Interestingly, I see in the SEC filings that BlackRock is invested in ACAS. Hmm. ACAS seems to maintain a large-investor list on its site:
    http://bit.ly/1zEp2Ij
    Nov 9, 2014. 10:34 AM | Likes Like |Link to Comment
  • American Capital Ltd.: What A Share Is Worth [View article]
    NMB:
    Thanks for the catch. I think that pushes the NAV to $18.18 based on the year-end share count for 2013 and the options overhanging at the end of 2013, but there's still a complicating factor: the chart comes from the 2013 annual report and isn't updated in any of the quarterly filings. Since the shares outstanding have changed (graph shares outstanding at YCharts, for example) I wonder whether the options table has changed without our getting an update.

    Consequently one should regard the numbers more as a tool to assess scale than a precision instrument. Making the most pessimistic assumptions I can, I still conclude the "The Sky Is Falling" dilution fearmongers have overstated the problem significantly. But the best thing I've learned from them is that the overhanging options actually cap options issuance for the near term, protecting shareholders from surprise dilution until a major exercise clears options from the books.

    To yblarr's comment: it'd sure be nice if management bothered to present data of this type, with an assurance of current numbers. I understand from ACAS that the reason they don't is that nobody makes them: only earnings is required to be presented on a fully-diluted basis. An attitude like that is ugly, and undermines confidence.

    Thanks for reading.
    Nov 9, 2014. 10:28 AM | Likes Like |Link to Comment
  • American Capital Ltd.: What A Share Is Worth [View article]
    NMB: I haven't read the terms of the options grant to see if a contingency like this has been addressed in the grants. Irrespective of the terms, there's a host of things management could do and I don't care to speculate. I'm simply looking at the worst dilution that could apply and deciding that even such dilution leaves the current price in an attractive place.

    Personally I like the idea of the company having reached a ceiling on options issuance so investors can look at the business without thinking about the dilution undertow.
    Nov 9, 2014. 10:01 AM | Likes Like |Link to Comment
  • American Capital Ltd.: What A Share Is Worth [View article]
    ACAS will spin off two BDCs that will be qualify as RICs for tax purposes. Pre-split, ACAS is a BDC that is taxed as a C-corp rather than as a RIC – and after the split, ACAS won't be a BDC but a C-corp fund manager.
    Nov 9, 2014. 09:57 AM | Likes Like |Link to Comment
  • American Capital Ltd.: What A Share Is Worth [View article]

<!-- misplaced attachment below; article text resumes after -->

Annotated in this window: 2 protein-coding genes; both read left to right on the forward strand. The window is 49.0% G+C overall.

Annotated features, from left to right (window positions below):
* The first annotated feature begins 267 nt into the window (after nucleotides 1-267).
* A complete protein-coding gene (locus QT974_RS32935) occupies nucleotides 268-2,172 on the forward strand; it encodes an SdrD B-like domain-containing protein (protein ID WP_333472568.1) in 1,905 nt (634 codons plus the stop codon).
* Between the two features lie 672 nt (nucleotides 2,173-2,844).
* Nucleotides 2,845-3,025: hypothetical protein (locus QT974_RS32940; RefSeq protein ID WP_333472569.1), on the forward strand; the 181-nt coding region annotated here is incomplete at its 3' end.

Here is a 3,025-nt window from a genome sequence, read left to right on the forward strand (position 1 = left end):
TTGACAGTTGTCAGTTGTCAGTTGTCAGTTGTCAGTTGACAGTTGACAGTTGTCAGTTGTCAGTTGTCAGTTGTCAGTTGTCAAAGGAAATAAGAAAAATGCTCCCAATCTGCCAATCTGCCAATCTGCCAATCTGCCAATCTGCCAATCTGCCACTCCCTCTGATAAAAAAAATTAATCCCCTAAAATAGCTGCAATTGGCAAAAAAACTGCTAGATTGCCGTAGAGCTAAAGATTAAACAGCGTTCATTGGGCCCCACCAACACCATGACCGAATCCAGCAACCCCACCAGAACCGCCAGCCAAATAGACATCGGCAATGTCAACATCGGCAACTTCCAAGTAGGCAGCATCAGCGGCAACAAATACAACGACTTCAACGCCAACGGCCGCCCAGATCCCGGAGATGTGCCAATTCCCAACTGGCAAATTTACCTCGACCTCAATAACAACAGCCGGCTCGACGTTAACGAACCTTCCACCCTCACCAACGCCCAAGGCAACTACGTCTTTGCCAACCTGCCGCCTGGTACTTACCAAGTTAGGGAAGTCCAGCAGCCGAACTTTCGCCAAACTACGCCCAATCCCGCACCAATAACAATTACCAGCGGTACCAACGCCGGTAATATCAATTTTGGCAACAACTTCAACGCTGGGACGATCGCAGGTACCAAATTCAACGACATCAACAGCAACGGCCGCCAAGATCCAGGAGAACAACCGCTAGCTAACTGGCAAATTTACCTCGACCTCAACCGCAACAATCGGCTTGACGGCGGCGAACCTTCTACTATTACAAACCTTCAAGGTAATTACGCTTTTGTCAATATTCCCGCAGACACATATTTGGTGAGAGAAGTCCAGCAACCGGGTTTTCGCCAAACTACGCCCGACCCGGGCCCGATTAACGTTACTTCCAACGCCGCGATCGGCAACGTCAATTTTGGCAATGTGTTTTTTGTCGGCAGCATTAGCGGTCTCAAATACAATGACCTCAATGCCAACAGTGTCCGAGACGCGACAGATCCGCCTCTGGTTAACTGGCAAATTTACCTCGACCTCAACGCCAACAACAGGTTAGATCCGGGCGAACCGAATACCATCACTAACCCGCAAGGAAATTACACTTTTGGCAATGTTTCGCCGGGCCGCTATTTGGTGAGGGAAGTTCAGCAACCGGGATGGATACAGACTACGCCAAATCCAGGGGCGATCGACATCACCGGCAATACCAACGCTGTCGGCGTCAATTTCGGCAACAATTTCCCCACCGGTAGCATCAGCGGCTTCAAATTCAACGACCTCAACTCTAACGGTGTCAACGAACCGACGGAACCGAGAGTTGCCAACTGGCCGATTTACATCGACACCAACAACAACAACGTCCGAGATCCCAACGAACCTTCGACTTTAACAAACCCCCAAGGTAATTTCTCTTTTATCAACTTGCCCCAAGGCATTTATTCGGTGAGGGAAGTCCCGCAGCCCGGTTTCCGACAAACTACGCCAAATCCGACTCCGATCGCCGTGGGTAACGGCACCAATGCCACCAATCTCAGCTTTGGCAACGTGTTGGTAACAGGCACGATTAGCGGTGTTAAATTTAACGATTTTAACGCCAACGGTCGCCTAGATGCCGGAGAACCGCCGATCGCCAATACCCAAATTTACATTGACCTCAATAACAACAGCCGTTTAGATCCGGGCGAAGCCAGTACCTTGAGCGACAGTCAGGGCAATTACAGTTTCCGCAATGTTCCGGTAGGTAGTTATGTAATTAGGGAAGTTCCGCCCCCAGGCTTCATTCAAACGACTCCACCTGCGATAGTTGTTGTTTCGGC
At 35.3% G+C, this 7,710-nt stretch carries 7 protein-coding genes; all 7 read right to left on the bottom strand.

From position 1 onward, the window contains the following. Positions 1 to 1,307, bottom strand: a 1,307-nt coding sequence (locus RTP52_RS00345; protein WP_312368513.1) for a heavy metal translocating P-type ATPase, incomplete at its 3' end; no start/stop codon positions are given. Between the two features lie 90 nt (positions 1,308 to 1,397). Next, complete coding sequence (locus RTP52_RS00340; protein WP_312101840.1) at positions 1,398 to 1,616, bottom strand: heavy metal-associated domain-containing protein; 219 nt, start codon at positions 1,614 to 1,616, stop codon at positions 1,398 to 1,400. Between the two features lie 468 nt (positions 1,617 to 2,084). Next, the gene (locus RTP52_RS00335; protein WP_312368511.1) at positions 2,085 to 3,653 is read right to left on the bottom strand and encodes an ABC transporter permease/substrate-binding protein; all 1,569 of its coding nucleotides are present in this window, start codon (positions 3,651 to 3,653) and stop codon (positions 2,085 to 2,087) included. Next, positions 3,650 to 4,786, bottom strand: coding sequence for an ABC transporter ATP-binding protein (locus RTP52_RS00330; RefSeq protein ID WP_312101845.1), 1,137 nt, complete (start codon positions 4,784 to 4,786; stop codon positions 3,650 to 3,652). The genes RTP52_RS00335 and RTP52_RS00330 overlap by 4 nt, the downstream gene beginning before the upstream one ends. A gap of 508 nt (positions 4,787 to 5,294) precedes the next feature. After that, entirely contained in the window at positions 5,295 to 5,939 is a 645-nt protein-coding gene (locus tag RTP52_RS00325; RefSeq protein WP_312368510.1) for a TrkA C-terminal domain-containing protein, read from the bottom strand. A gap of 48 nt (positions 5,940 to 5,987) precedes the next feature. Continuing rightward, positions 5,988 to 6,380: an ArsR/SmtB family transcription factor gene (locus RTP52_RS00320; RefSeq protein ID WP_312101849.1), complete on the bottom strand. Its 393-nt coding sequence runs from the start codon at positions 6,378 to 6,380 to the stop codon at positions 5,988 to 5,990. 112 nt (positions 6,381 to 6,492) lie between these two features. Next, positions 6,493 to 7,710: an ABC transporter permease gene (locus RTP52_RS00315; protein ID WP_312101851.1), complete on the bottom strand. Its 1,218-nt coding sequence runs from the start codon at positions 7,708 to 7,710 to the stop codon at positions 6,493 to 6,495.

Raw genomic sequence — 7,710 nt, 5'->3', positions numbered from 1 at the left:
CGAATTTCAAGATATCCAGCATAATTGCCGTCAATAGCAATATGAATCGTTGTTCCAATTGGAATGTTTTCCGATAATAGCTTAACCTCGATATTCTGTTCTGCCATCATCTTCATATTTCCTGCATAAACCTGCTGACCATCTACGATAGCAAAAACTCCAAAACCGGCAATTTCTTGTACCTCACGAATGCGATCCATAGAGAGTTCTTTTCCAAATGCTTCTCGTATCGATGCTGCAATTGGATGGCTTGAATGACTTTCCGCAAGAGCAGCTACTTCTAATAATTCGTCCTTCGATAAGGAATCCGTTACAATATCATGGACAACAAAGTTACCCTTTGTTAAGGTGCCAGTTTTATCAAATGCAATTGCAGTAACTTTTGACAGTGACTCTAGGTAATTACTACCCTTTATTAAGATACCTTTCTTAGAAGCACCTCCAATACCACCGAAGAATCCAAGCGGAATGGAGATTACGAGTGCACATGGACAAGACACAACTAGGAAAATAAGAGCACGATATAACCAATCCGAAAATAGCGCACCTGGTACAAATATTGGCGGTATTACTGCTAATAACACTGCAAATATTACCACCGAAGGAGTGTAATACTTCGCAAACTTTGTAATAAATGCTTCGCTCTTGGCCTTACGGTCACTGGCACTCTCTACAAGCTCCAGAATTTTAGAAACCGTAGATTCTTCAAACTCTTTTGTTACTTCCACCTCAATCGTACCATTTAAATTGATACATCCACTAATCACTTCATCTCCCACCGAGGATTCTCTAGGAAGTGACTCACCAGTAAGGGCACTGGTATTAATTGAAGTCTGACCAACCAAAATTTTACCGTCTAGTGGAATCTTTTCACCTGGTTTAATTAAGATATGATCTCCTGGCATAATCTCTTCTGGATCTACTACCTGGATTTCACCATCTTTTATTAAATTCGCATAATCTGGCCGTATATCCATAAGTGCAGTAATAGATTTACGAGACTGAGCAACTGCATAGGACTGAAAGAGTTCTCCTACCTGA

The pre-split ACAS doesn't, but post-split two BDCs will.
    Nov 9, 2014. 09:56 AM | Likes Like |Link to Comment
  • American Capital Ltd.: What A Share Is Worth [View article]
    I think the best measure of ACAS-managed funds' dividends is ACAS-managed funds. ACSF contains a lower-yield bond portfolio than I expect in ACAS' income fund. For the growth and income shares, I'd look to historic ACAS dividends as a guide, with the caveat that the interest rate environment has changed rather dramatically since ACAS paid a dividend. Maybe there's an article in that ...
    Nov 9, 2014. 09:55 AM | 1 Like Like |Link to Comment
  • American Capital Ltd.: What A Share Is Worth [View article]
    ACAS has fought to obtain valuation as an asset manager, only to be saddled with NAV-based valuation. Post-split, ACAS will _continue_ to hold ~$1B in investments, both as seeds for new funds and to meet skin-in-the-game requirements for European CLO regulators. So ACAS will have some post-split investment returns. It just won't be carrying entire portfolio companies on its books.

    Those portfolio companies will be in a BDC, for people who want equity in a BDC. Those who only want income, and not the whole range of One Stop Buyout components, can buy the income BDC instead of the one that does One Stop Buyouts.

    This should improve valuation of the BDC components by allowing investors to buy what they want. The aftermath for ACAS will be earnings driven predominantly by fee income, which will allow management to get what it's long wanted: analysis as a fund manager instead of as a fund. ACAS will just have to prove it can build fee income without having to own the fund. Based on its efforts this year, it seems they can do that just fine.
    Nov 7, 2014. 05:58 PM | 1 Like Like |Link to Comment
  • American Capital Ltd.: Loving The Hate [View article]
    Skaterdude, I wouldn't sneeze at the two-year chart.

    I don't like share giveaways, but management has been given an incentive to make shares valuable and what I see management doing seems consistent with growing per-share value. So I'm still in.
    Nov 6, 2014. 08:39 AM | Likes Like |Link to Comment
COMMENTS STATS
693 Comments
512 Likes